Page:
On April 2, 2003 I sent a short opinion piece out to several US newspapers, criticizing the Bush Administration's planned war on Iraq. None would print it. Criticism of the Bush Government was still not widespread in the media, though hundreds of thousands of people were protesting the planned invasion in the streets of New York, San Francisco, Chicago, and other cities around the nation. At the time I was a visiting professor at Notre Dame University, and I had followed the build up to the Iraq War quite carefully. I was against the invasion then, but I could not have imagined how thoroughly the Bush Administration was going to bungle their "peace keeping" once the invasion was over. Subsequent events showed that Iraq had no weapons of mass destruction and was not making any. This seemed likely to be the case to many people at the time, not least to the inspectors who were on the ground. Recall that Colin Powell went to the UN and, we now know, lied, claiming that the US had superior intelligence to that possessed by the French and the Germans. Today, we know that they were right and the US was wrong. But even at that time, I felt that the nation was going absolutely in the wrong direction. And so I wrote the piece now published here.
Warning: If you have not read Herman Melville's Moby Dick, then the literary parallels between Ahab and George W. Bush will be lost on you.
On board the Pequod II
The Pequod II shipped out in 2001 with the new captain, whom we did not know well, but he was rumored to be compassionate. In the first long months of the voyage he kept himself mostly below, in the Texas, letting others steer the ship while he plotted his unilateral course. Then he emerged in the midst of a storm and addressed his officers and crew. He called on all to join in a quest to make the seas safe for whalers and to assure civilization a steady supply of sperm oil, by hunting down and slaying the Great Saddam Whale.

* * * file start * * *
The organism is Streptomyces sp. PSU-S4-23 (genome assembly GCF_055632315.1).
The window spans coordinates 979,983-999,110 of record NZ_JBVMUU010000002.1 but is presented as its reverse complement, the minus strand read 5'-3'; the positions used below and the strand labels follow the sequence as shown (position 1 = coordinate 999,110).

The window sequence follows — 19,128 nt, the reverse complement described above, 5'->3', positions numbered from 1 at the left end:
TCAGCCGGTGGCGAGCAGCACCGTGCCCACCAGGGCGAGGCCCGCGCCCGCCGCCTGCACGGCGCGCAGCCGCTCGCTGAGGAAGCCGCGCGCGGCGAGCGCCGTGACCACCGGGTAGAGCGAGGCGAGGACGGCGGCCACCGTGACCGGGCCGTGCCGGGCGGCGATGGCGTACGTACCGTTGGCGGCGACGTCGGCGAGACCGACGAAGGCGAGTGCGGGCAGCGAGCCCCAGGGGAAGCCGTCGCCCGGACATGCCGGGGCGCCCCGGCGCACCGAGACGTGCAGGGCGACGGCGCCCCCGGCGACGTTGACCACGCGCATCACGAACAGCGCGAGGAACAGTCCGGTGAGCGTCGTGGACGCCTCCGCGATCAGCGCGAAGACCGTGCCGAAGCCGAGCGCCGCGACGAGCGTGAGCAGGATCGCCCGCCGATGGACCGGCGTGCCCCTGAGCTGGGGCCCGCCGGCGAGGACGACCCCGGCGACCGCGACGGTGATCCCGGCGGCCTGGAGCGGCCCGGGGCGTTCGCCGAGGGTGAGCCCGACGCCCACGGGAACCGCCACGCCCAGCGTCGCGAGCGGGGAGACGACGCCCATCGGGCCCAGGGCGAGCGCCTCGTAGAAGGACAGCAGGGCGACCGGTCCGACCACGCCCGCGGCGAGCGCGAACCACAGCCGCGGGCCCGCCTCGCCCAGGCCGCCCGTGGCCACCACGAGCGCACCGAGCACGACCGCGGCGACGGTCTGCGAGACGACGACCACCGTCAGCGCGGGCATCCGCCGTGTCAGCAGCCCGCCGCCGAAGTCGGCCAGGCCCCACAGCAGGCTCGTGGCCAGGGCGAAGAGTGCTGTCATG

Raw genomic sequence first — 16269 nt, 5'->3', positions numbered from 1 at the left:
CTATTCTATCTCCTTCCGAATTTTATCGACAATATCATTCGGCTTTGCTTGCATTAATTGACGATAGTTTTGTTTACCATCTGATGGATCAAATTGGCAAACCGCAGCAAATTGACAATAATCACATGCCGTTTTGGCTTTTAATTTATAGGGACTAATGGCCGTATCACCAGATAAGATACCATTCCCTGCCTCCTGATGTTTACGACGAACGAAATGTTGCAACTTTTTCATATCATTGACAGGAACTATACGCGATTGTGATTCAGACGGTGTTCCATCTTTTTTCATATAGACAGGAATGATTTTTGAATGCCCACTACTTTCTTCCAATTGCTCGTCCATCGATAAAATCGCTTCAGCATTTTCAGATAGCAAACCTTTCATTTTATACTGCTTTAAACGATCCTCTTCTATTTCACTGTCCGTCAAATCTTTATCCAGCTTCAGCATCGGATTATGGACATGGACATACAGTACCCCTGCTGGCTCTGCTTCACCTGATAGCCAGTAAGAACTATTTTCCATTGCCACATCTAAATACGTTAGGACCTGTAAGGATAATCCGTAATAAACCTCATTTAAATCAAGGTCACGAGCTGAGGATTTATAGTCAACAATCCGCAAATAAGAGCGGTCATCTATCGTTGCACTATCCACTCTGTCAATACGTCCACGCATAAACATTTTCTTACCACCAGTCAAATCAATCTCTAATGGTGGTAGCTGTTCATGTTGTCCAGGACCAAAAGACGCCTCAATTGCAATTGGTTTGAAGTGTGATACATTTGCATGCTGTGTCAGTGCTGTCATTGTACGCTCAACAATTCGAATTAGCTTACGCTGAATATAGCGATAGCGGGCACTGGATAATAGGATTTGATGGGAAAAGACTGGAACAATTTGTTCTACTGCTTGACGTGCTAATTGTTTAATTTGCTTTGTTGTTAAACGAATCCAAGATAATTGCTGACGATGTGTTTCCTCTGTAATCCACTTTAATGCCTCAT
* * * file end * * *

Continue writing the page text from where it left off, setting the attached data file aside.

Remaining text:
Captains from passing French, German, and Russian ships warned him to hunt only normal prey, but he ignored them. For his mind was fixed on an earlier encounter with that great whale, whom he believed once tried to kill his father, and whom he saw as the very incarnation of evil. Indeed, he spoke of an "axis of evil" that included Iran and North Korea, making up a strange triumvirate that had no alliances with one another.
Can First Mate Starbuck Powell stand up to the Captain's extravagance, and steer us into safer waters? Or is his goodness ultimately no match for monomania? Will the frowning captain accept advice to change course from the smiling second mate, Tony "Stubb" Blair? Can the captain heed advice, or is this course become a destiny? We cannot expect restraint from third mate Flask Rumsfeld, who is cheerfully certain he can kill all whales that spout in any gulf.
Below decks are wolfish planners who steel Bush's will for the fiery chase. First, they promise an easy chase and quick victory. Have we not harpoons with satellite guidance? Now, they counsel patient pursuit. We will bring democracy and progress to the Middle East fishery. There be also readers of Revelation on board, who look to scripture and conclude that the confrontation with the Great Whore of Babylon has come. This will be the last day of judgement against the infidels.
The Pequod sails on a profitless voyage into a rising storm. In his quest to destroy the Great Sadddam Whale the Captain risks his cargo, insults his allies, kills innocent people, and creates new enemies. I am a involuntary Ishmael on this voyage. My cry for war did not go up with the rest. I don't want to end up clinging to my best friend's coffin.
I see no need to change this more than 1700 days later. Melville was not, of course, writing about George Bush. But he had seen men like him and was able to imagine an apocalyptic scenario.
Bush's foreign policy has been a catastrophe for United States. If we are fortunate enough to have wise leadership after the next election, by which I mean leaders who do not act unilaterally but listen to their allies, it will still take at least a generation for the nation to regain the moral stature it had abroad at the end of the Clinton years. Sadly, however, it is possible that during the last decade the US has squandered a great historical opportunity for world leadership that will not come again.